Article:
Cine-Mac 12 Years A Slave
Sorry to lighten the mood, but after a viewing of Steve McQueen’s 12 Years a Slave, I think we all could to with a chuckle or a stiff drink. It is a brutal, powerful and unflinching portrayal of slavery during America’s darkest period. Wonderfully acted and beautifully shot, without cutting scenes short in order to please censors or allow audiences take a breath. Viewers do no get off easily. 12 Years a Slave is so perfectly directed and true to the original book, but it doesn’t provide us with anything else. Hope? Nah…maybe luck, and directly a year after the highly original Django Unchained was released, we are essentially flung back to the age old story of the powerless black slave. That isn’t taking a pop at this movie, which is brilliant and based on a true story, hence can’t stretch our imagination like Django Unchained did. It’s a movie about human suffering and the evil men do, not a glimpse, but a long hard stare.
Based on a true story, we follow Solomon Northup (Chiwetel Ejiofor) as he is deceived and abducted, thrown into the world of the slave trade down south where he is treated like an animal. He is sold to William Ford (Benedict Cumberbatch), a sympathetic plantation owner who was just born in the wrong century. Northup survives and keeps his sanity by doing the best he can in plantation activities such as carpentry, construction and other slave pass times such as whippings, taunts and listening to a ridiculous sing along Run, Nigger, Run’. The tension between Northup and an ignorant overseer played by Paul Dano, who is actually threatening here (unlike There Will be Blood), eventually explodes into a great scene of catharsis. Northup, frustrated by this man’s stupidity and abuse, fights back by lashing him with his own whip. However, the punishment for this outburst is severe and snaps the audience right back to the heinous reality. This punishment unfolds slowly in a great scene as Northup is lynched, but survives only by pushing himself up on the mud with his tippy toes. This scene plays out for what seems like eternity, from day till dusk we witness him struggle until he is cut down.
This extension of scenes and refusal to cut away or even enhance it with music is the true achievement of McQueen’s film. He lets his movie breath, allowing the fierce emotion and atrocities resonate with the spectator. After Northup is transferred to Master Edwin Epps’ (Michael Fassbender) land, our young protagonist’s health doesn’t improve much. Like Di Caprio’s Calvin Candie in Django Unchained, Epps looks for an excuse that allows him to continue this savagery. Epps’ reasoning is religion rather than science and phrenology, but just as incorrect. His character is closer to Amon Goeth then Candie though. As he, like Ralph Fiennes terrifying character in Schindler’s List (1993) is smitten by one of his victims. Patsey (Lupita Nyong’o) is Epps’ Kryptonite when it comes to his cruelty. This adds layers to his character and the class system among the slaves that was previously explored in Django Unchained.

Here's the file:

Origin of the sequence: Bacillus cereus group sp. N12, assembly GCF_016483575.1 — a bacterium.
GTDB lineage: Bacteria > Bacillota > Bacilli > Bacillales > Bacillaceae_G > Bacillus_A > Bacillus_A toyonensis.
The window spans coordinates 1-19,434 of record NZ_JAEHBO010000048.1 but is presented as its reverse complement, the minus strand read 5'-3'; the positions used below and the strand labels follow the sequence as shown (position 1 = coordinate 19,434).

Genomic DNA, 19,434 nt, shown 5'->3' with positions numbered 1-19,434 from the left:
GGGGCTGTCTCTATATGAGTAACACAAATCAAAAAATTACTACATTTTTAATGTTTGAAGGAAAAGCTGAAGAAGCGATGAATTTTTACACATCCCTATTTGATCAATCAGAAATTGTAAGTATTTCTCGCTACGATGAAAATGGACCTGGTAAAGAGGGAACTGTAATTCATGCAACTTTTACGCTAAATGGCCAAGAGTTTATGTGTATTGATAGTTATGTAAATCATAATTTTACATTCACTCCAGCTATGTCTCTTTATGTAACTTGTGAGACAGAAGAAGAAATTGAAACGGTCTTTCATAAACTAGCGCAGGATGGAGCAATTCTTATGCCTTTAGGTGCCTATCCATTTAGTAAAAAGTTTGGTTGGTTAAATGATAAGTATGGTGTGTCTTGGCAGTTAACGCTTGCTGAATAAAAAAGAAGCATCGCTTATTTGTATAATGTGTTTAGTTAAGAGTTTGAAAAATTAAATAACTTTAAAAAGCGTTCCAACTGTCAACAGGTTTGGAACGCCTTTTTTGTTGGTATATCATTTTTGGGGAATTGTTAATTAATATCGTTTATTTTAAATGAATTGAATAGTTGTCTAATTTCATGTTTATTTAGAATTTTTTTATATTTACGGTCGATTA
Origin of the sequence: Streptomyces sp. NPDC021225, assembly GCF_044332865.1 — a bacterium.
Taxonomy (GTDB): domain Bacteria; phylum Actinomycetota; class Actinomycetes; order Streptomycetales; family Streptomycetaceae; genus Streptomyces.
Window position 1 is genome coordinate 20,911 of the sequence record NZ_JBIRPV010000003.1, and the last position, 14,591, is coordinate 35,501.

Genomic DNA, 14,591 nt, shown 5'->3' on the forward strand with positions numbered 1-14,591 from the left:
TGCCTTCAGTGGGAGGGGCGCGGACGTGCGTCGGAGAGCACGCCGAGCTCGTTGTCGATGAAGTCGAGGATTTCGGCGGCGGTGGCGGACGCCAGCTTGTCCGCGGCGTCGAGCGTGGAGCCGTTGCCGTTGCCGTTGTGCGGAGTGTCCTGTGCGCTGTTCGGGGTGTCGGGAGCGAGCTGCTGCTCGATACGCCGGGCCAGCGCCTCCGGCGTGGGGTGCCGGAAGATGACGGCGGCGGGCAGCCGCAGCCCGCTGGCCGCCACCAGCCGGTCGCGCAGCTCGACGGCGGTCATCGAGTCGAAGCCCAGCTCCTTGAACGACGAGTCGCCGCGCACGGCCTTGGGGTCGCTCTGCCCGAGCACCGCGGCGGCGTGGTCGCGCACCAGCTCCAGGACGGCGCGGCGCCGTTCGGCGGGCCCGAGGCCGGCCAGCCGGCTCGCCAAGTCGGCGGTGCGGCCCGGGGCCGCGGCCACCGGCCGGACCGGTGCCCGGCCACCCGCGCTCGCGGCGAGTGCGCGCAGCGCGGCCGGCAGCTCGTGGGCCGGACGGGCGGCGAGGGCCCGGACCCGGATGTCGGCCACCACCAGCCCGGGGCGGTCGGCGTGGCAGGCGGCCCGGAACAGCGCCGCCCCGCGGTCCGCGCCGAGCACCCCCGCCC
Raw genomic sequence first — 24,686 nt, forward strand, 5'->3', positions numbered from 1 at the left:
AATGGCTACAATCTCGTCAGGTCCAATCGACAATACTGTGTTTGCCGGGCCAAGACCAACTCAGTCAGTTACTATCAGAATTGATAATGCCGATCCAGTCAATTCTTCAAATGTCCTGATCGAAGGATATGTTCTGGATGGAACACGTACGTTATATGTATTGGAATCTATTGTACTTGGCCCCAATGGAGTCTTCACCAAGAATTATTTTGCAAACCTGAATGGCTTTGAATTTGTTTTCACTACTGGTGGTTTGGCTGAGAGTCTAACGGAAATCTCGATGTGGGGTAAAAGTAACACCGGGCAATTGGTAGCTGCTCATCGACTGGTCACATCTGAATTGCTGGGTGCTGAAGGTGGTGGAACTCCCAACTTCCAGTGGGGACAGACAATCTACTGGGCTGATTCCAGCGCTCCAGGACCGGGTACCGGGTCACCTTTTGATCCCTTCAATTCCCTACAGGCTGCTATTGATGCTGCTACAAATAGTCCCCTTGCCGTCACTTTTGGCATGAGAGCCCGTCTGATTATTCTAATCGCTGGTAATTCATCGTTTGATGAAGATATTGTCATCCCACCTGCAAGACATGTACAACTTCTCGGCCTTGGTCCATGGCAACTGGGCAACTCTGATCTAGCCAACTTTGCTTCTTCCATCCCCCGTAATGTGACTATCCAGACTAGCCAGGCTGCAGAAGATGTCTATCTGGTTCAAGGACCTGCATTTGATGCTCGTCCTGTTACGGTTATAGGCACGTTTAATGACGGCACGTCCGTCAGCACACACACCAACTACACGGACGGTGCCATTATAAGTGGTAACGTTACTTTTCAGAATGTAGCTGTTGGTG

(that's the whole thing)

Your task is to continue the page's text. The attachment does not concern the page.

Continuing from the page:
Another scene in which McQueen lets play out, and the movies most violent, is when Patsey takes a lashing, many lashings, so much so that you can feel the audience in the theatre getting angrier and angrier to the brink of fury. It’s an extremely unsettling sequence. However, not all of these extended scenes are for the purpose to display violent acts. At some stage, the camera has a close up on Solomon as he stands alone in the muggy, swampy woods of Louisiana and takes in all the natural surroundings. We see exotic trees, hear birds and flies as if we were standing right there with him. Which brings me to the cinematography by Sean Bobbitt, who makes the antebellum south look like it could be a Butlin’s family holiday package deal, if weren’t home to all the horrendous evil shit. The camera glides through cotton and cane fields as if it were Huck Finn running amuck again. Sunsets, stars and moonlight are all captured beautifully looking over the racism below on Edwin Epps plantation.
The conclusion of 12 Years a Slave comes as no surprise as it is based on the memoirs written by Solomon Northup, who we know escaped this living hell in order to write the book. We are left with no satisfying catharsis like the explosive shootout at the end of Django Unchained, but we let out a mere sigh of relief. Northup was one of the very,very lucky individuals who escaped. This is a hard study of humanity and human bondage. It would be completely idiotic to compare 12 Years a Slave and Django Unchained as they are completely different forms of film genre so I’ll do so, because even though I have no problem with either films, there seems be a lingering aura with audience and critical reactions. I’m beginning to gather that many believe 12 Years is a more powerful and artistic film, “a real film”. I don’t buy that shit. Of course, McQueen’s vision and portrayal of Solomon Northup’s tremendous and harrowing story is courageous in terms of showing the extent of violence and trauma unleashed during this period, but it leaves nothing to the imagination. Tarantino’s approach was subtle, delivered through a genre piece with an original story, a modern day fairytale that gave the black man and black audiences a sense of power and freedom. Obviously it was sensationalised for entertainment purposes, but it gave hope and propelled our imagination. If slavery were to occur again, which movie would you use as a guideline? As great and emotionally stirring as 12 Years a Slave is, it is a film for the past. Django Unchained is one for the future.